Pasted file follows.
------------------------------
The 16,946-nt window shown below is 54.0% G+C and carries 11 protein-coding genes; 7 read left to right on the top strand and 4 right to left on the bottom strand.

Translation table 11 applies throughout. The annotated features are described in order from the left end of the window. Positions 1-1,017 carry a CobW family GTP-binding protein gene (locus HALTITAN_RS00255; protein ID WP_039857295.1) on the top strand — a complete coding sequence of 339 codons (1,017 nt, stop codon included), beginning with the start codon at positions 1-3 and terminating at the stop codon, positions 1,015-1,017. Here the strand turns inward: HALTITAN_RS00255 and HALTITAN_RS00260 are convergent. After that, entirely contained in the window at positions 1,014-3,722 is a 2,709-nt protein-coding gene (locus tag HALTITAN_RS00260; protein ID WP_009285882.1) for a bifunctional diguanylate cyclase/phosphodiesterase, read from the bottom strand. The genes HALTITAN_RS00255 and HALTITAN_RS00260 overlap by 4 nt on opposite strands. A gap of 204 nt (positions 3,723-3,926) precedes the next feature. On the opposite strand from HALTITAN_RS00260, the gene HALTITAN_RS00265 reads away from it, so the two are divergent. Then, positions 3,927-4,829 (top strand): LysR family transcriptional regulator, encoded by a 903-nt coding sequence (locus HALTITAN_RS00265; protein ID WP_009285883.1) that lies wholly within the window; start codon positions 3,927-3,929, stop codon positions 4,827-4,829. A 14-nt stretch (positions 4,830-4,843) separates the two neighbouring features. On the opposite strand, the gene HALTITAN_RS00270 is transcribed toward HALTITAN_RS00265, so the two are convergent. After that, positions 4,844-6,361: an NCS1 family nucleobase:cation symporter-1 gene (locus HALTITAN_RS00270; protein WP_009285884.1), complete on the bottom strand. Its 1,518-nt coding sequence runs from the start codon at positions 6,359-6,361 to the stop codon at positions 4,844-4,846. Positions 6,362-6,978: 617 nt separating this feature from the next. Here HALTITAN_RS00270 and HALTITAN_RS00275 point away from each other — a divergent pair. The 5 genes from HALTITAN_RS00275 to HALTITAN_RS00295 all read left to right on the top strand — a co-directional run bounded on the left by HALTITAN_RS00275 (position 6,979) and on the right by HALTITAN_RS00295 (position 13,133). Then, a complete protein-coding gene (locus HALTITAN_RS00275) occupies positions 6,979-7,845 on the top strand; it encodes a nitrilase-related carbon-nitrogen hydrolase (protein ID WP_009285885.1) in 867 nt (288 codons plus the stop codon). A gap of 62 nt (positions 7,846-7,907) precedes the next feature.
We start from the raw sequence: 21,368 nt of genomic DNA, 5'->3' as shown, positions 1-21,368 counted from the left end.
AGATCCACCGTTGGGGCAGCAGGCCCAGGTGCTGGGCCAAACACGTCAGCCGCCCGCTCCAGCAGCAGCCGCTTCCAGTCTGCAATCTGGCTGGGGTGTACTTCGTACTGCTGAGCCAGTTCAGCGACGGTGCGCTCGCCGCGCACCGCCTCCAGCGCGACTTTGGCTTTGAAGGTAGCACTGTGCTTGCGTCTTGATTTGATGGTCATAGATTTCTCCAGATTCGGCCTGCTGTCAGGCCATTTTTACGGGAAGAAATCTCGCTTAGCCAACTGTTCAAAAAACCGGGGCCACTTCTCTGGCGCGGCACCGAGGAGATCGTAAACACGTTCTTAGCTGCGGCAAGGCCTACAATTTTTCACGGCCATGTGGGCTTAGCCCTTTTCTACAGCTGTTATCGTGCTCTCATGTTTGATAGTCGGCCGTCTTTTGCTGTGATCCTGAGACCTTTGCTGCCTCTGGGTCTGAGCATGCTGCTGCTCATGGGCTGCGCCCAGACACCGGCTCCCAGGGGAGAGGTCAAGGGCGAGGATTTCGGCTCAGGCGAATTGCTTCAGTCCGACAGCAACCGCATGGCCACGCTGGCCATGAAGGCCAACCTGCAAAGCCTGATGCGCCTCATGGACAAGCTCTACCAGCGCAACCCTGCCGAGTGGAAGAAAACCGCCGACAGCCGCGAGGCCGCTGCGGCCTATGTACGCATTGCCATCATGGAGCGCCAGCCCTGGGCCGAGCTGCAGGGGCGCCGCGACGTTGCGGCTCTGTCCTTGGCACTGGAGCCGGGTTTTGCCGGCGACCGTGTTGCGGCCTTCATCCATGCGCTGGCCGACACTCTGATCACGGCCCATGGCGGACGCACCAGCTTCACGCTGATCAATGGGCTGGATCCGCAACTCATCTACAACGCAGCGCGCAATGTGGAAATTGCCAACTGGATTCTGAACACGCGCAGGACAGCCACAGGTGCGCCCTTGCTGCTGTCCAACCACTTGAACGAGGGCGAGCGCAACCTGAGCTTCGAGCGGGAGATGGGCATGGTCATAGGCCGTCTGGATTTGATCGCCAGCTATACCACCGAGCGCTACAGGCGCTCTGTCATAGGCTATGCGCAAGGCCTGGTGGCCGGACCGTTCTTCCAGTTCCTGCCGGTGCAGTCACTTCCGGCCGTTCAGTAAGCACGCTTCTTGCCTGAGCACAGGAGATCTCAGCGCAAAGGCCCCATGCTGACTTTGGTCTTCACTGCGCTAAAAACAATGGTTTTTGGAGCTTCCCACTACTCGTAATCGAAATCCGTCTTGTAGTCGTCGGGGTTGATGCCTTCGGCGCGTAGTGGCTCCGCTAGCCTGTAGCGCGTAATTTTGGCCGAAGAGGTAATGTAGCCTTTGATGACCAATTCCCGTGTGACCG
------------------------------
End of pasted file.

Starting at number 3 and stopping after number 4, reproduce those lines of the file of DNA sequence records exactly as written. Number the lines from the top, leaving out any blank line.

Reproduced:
We start from the raw sequence: 21,368 nt of genomic DNA, 5'->3' as shown, positions 1-21,368 counted from the left end.
AGATCCACCGTTGGGGCAGCAGGCCCAGGTGCTGGGCCAAACACGTCAGCCGCCCGCTCCAGCAGCAGCCGCTTCCAGTCTGCAATCTGGCTGGGGTGTACTTCGTACTGCTGAGCCAGTTCAGCGACGGTGCGCTCGCCGCGCACCGCCTCCAGCGCGACTTTGGCTTTGAAGGTAGCACTGTGCTTGCGTCTTGATTTGATGGTCATAGATTTCTCCAGATTCGGCCTGCTGTCAGGCCATTTTTACGGGAAGAAATCTCGCTTAGCCAACTGTTCAAAAAACCGGGGCCACTTCTCTGGCGCGGCACCGAGGAGATCGTAAACACGTTCTTAGCTGCGGCAAGGCCTACAATTTTTCACGGCCATGTGGGCTTAGCCCTTTTCTACAGCTGTTATCGTGCTCTCATGTTTGATAGTCGGCCGTCTTTTGCTGTGATCCTGAGACCTTTGCTGCCTCTGGGTCTGAGCATGCTGCTGCTCATGGGCTGCGCCCAGACACCGGCTCCCAGGGGAGAGGTCAAGGGCGAGGATTTCGGCTCAGGCGAATTGCTTCAGTCCGACAGCAACCGCATGGCCACGCTGGCCATGAAGGCCAACCTGCAAAGCCTGATGCGCCTCATGGACAAGCTCTACCAGCGCAACCCTGCCGAGTGGAAGAAAACCGCCGACAGCCGCGAGGCCGCTGCGGCCTATGTACGCATTGCCATCATGGAGCGCCAGCCCTGGGCCGAGCTGCAGGGGCGCCGCGACGTTGCGGCTCTGTCCTTGGCACTGGAGCCGGGTTTTGCCGGCGACCGTGTTGCGGCCTTCATCCATGCGCTGGCCGACACTCTGATCACGGCCCATGGCGGACGCACCAGCTTCACGCTGATCAATGGGCTGGATCCGCAACTCATCTACAACGCAGCGCGCAATGTGGAAATTGCCAACTGGATTCTGAACACGCGCAGGACAGCCACAGGTGCGCCCTTGCTGCTGTCCAACCACTTGAACGAGGGCGAGCGCAACCTGAGCTTCGAGCGGGAGATGGGCATGGTCATAGGCCGTCTGGATTTGATCGCCAGCTATACCACCGAGCGCTACAGGCGCTCTGTCATAGGCTATGCGCAAGGCCTGGTGGCCGGACCGTTCTTCCAGTTCCTGCCGGTGCAGTCACTTCCGGCCGTTCAGTAAGCACGCTTCTTGCCTGAGCACAGGAGATCTCAGCGCAAAGGCCCCATGCTGACTTTGGTCTTCACTGCGCTAAAAACAATGGTTTTTGGAGCTTCCCACTACTCGTAATCGAAATCCGTCTTGTAGTCGTCGGGGTTGATGCCTTCGGCGCGTAGTGGCTCCGCTAGCCTGTAGCGCGTAATTTTGGCCGAAGAGGTAATGTAGCCTTTGATGACCAATTCCCGTGTGACCG